The Deaf or hard-of-hearing student in your class will look at the computer screen when they need to read what you and other students are saying. The student may or may not watch the computer constantly.
Speak loud and clear so the transcriber can easily hear you.
Repeat or restate what students say. Students’ comments are often hard to hear, and their comments are sometimes disorganized.
Please give the transcriber his/her own copies in advance of handouts, overheads, readings, and vocabulary lists – anything that might help him/her understand and quickly follow the information you will present.
Be mindful of the transcriber’s role in the classroom. Avoid asking the transcriber for opinions or comments regarding content. Transcribers are not to become involved in the situation for which they are transcribing by offering advice or adding or omitting information from the message. Transcribers follow The TypeWell Code of Ethics that requires impartiality and confidentiality with all class-related information.
Provide a short break every hour (if possible). Transcribing is mentally and physically taxing. Do not expect the transcriber to transcribe during these breaks.
The student is responsible for copying the information on overheads or written on the board. The transcriber will type your comments while you are using an overhead or board, but it is impossible for the student to simultaneously copy the information and watch the computer screen. Therefore, it is very helpful to a student who is deaf/hard of hearing to receive copies of overheads used during your lecture in advance.
Explain why the transcriber has laptop computer in class:
Real-time transcribing is a method of using specialized software to convert spoken language into visual text onto a laptop computer screen. Students read the transcription from a second computer or tablet.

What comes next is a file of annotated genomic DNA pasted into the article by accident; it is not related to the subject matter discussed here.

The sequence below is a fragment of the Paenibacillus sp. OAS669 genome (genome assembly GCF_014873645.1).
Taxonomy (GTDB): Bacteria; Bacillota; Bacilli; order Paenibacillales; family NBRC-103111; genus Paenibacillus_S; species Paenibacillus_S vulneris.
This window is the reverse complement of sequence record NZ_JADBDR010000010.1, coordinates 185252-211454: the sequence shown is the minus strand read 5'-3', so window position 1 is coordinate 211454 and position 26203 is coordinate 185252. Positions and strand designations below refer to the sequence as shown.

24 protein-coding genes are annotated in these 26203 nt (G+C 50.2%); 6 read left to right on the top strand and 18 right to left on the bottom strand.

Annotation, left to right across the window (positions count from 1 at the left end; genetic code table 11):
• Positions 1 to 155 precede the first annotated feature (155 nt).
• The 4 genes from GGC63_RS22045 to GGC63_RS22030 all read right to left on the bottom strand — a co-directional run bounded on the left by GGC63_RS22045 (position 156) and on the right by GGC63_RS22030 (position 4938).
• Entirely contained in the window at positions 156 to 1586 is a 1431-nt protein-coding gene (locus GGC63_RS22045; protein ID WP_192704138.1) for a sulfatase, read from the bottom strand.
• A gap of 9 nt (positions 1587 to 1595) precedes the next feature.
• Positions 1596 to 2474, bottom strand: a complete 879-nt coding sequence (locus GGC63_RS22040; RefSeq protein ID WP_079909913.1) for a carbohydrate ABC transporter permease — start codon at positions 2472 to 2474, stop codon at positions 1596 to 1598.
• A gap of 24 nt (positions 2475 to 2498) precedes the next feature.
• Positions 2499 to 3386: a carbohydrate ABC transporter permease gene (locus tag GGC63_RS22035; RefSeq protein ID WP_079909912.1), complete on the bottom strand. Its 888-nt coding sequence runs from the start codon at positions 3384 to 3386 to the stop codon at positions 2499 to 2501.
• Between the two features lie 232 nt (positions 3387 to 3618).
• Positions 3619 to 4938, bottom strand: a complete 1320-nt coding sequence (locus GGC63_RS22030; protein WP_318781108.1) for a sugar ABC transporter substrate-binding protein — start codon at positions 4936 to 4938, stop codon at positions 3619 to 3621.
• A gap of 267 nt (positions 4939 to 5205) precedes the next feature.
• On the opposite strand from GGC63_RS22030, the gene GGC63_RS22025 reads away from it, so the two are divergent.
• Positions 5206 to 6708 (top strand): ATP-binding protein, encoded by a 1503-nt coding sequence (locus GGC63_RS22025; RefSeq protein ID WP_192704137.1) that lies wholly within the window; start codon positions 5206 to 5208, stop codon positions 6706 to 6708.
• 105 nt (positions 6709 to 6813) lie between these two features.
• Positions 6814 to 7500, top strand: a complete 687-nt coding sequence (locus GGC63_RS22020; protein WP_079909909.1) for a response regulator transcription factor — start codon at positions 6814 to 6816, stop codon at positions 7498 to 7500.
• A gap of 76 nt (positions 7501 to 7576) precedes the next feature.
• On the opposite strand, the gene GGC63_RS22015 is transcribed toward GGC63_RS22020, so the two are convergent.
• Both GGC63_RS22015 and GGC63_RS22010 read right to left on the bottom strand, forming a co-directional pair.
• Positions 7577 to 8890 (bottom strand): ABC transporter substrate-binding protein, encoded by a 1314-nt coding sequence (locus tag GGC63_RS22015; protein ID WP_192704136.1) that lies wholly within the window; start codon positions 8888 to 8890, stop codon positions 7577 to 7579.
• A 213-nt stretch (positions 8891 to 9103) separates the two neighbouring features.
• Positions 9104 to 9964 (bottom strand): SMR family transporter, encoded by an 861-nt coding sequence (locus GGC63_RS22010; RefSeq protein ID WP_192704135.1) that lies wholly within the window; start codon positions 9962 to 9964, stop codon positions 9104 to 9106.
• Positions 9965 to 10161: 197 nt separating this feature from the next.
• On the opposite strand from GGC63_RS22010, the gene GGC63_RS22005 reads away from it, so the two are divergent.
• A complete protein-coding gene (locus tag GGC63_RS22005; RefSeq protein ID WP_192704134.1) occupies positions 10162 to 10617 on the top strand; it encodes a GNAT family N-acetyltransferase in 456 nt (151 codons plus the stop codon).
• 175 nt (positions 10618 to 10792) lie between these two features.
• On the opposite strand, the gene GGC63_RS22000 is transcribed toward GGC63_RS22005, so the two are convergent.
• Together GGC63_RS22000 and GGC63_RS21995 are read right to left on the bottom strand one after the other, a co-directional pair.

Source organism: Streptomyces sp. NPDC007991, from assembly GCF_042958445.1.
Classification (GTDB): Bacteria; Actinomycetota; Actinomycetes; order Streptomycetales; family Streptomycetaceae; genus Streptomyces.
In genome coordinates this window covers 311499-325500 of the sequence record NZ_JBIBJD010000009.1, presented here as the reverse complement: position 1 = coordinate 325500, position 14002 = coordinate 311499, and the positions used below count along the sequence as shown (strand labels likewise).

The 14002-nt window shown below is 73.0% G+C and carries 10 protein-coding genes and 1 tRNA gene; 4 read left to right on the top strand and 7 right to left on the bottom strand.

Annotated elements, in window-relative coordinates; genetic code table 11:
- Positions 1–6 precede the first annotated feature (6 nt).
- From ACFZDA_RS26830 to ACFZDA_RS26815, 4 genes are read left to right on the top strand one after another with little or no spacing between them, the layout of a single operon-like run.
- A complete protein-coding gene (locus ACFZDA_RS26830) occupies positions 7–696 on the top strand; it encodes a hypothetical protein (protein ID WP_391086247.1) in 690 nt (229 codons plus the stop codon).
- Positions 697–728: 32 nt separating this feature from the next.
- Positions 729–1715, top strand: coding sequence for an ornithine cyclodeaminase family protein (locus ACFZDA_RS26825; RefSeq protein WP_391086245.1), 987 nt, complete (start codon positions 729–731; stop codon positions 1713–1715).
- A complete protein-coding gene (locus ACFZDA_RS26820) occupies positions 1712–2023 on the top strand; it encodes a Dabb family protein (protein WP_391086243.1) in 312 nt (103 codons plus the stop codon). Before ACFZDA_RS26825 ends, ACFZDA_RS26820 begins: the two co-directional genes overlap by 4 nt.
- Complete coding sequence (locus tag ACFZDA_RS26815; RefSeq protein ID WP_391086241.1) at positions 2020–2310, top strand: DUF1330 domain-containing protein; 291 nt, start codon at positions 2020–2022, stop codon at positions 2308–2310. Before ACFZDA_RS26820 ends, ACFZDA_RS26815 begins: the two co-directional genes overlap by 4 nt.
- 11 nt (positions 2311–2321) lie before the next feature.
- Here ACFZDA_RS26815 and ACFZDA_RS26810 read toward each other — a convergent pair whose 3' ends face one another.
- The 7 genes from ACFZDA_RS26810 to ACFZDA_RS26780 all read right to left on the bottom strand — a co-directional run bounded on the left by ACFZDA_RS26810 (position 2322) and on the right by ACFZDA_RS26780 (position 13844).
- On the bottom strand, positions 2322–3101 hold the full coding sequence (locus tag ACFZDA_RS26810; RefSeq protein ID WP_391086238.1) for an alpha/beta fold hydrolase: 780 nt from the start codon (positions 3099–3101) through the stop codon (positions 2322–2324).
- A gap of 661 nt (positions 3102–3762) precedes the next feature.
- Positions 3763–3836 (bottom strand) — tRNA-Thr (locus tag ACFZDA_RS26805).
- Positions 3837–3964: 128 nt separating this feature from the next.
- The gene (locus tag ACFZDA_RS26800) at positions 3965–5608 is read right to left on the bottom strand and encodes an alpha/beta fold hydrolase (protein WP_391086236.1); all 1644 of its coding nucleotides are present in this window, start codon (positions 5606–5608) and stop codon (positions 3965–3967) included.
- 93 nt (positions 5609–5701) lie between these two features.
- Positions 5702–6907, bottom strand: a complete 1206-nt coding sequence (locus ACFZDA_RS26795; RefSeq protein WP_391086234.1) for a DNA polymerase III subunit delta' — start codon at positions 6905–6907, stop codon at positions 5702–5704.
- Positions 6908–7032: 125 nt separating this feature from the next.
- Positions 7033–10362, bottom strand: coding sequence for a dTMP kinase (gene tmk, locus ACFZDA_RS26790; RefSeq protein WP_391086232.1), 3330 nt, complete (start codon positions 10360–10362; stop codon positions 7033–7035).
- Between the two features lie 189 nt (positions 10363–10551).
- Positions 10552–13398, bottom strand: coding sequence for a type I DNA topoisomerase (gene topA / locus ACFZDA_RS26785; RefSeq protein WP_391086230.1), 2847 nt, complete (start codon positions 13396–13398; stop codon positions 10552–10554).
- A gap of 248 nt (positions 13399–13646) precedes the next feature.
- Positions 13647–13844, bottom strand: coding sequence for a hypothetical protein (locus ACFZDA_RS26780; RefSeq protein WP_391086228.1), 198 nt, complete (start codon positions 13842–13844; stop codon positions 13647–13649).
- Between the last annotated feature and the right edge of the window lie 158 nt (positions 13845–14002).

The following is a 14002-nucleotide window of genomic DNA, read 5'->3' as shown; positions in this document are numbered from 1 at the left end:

The transcriber will need to sit where it is easy to hear you and the students. They will also need to be near a power source for their computer. This position is usually at the front of the class.
The transcriber will begin to set up equipment as soon as he/she arrives at the classroom. If the student is absent, the transcriber will breakdown the equipment and leave with as little distraction as possible.
Explain that captioned media are required by the Americans with Disabilities Act (ADA) and Section 504 of the Rehabilitation Act:
If you are planning to show media materials, inform the transcriber beforehand so arrangements can be made for previewing materials. Use the subtitle option on DVD’s or the closed captioning option. A closed caption decoder is installed on the teaching station. Please contact Media Services if you need directions on caption/subtitle use.
If you plan to show any films or movies, please be sure to request ones that are open- or closed-captioned. DVDs may or may not have closed captions. In the latter case, English subtitles are also effective. Both of these can be turned on through the DVD's main menu. If neither captioning nor subtitles are available on a video you plan to show, please visit with the student and the transcriber(s) so that appropriate arrangements can be made as soon as possible.